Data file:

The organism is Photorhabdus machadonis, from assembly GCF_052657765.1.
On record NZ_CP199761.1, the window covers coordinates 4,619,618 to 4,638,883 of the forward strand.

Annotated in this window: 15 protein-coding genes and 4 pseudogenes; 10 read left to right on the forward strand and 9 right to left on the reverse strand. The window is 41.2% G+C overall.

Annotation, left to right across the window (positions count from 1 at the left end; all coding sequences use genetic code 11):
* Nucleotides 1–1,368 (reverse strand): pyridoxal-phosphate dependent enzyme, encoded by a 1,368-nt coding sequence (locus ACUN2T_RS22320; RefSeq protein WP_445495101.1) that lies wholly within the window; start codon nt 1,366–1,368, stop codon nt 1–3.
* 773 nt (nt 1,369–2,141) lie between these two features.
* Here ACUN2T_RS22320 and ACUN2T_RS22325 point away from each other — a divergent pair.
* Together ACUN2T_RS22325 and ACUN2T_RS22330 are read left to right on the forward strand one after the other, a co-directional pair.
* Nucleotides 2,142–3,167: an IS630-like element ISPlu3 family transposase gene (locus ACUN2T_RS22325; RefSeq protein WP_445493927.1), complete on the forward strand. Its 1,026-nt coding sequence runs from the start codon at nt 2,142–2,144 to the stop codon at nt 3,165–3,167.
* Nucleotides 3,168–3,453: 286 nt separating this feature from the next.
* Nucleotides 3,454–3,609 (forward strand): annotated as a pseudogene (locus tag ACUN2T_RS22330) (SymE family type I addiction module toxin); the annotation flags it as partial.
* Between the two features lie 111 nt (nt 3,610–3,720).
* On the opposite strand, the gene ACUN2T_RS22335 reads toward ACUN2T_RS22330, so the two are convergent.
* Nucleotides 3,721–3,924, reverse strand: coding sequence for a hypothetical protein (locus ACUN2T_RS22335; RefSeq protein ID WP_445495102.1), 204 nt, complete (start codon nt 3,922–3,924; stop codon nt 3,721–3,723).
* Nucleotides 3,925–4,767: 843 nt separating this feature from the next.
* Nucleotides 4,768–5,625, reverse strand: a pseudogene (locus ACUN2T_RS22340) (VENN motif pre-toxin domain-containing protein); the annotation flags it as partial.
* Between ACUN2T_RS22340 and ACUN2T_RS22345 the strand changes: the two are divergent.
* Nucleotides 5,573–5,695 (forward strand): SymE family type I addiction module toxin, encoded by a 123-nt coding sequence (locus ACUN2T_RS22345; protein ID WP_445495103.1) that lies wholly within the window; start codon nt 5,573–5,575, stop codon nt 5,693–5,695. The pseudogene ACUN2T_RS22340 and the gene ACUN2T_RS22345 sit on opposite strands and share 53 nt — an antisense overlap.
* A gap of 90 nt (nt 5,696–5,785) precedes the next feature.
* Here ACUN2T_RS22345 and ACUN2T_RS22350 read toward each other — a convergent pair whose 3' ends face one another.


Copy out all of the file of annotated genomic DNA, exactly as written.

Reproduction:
The organism is Photorhabdus machadonis, from assembly GCF_052657765.1.
On record NZ_CP199761.1, the window covers coordinates 4,619,618 to 4,638,883 of the forward strand.

Annotated in this window: 15 protein-coding genes and 4 pseudogenes; 10 read left to right on the forward strand and 9 right to left on the reverse strand. The window is 41.2% G+C overall.

Annotation, left to right across the window (positions count from 1 at the left end; all coding sequences use genetic code 11):
* Nucleotides 1–1,368 (reverse strand): pyridoxal-phosphate dependent enzyme, encoded by a 1,368-nt coding sequence (locus ACUN2T_RS22320; RefSeq protein WP_445495101.1) that lies wholly within the window; start codon nt 1,366–1,368, stop codon nt 1–3.
* 773 nt (nt 1,369–2,141) lie between these two features.
* Here ACUN2T_RS22320 and ACUN2T_RS22325 point away from each other — a divergent pair.
* Together ACUN2T_RS22325 and ACUN2T_RS22330 are read left to right on the forward strand one after the other, a co-directional pair.
* Nucleotides 2,142–3,167: an IS630-like element ISPlu3 family transposase gene (locus ACUN2T_RS22325; RefSeq protein WP_445493927.1), complete on the forward strand. Its 1,026-nt coding sequence runs from the start codon at nt 2,142–2,144 to the stop codon at nt 3,165–3,167.
* Nucleotides 3,168–3,453: 286 nt separating this feature from the next.
* Nucleotides 3,454–3,609 (forward strand): annotated as a pseudogene (locus tag ACUN2T_RS22330) (SymE family type I addiction module toxin); the annotation flags it as partial.
* Between the two features lie 111 nt (nt 3,610–3,720).
* On the opposite strand, the gene ACUN2T_RS22335 reads toward ACUN2T_RS22330, so the two are convergent.
* Nucleotides 3,721–3,924, reverse strand: coding sequence for a hypothetical protein (locus ACUN2T_RS22335; RefSeq protein ID WP_445495102.1), 204 nt, complete (start codon nt 3,922–3,924; stop codon nt 3,721–3,723).
* Nucleotides 3,925–4,767: 843 nt separating this feature from the next.
* Nucleotides 4,768–5,625, reverse strand: a pseudogene (locus ACUN2T_RS22340) (VENN motif pre-toxin domain-containing protein); the annotation flags it as partial.
* Between ACUN2T_RS22340 and ACUN2T_RS22345 the strand changes: the two are divergent.
* Nucleotides 5,573–5,695 (forward strand): SymE family type I addiction module toxin, encoded by a 123-nt coding sequence (locus ACUN2T_RS22345; protein ID WP_445495103.1) that lies wholly within the window; start codon nt 5,573–5,575, stop codon nt 5,693–5,695. The pseudogene ACUN2T_RS22340 and the gene ACUN2T_RS22345 sit on opposite strands and share 53 nt — an antisense overlap.
* A gap of 90 nt (nt 5,696–5,785) precedes the next feature.
* Here ACUN2T_RS22345 and ACUN2T_RS22350 read toward each other — a convergent pair whose 3' ends face one another.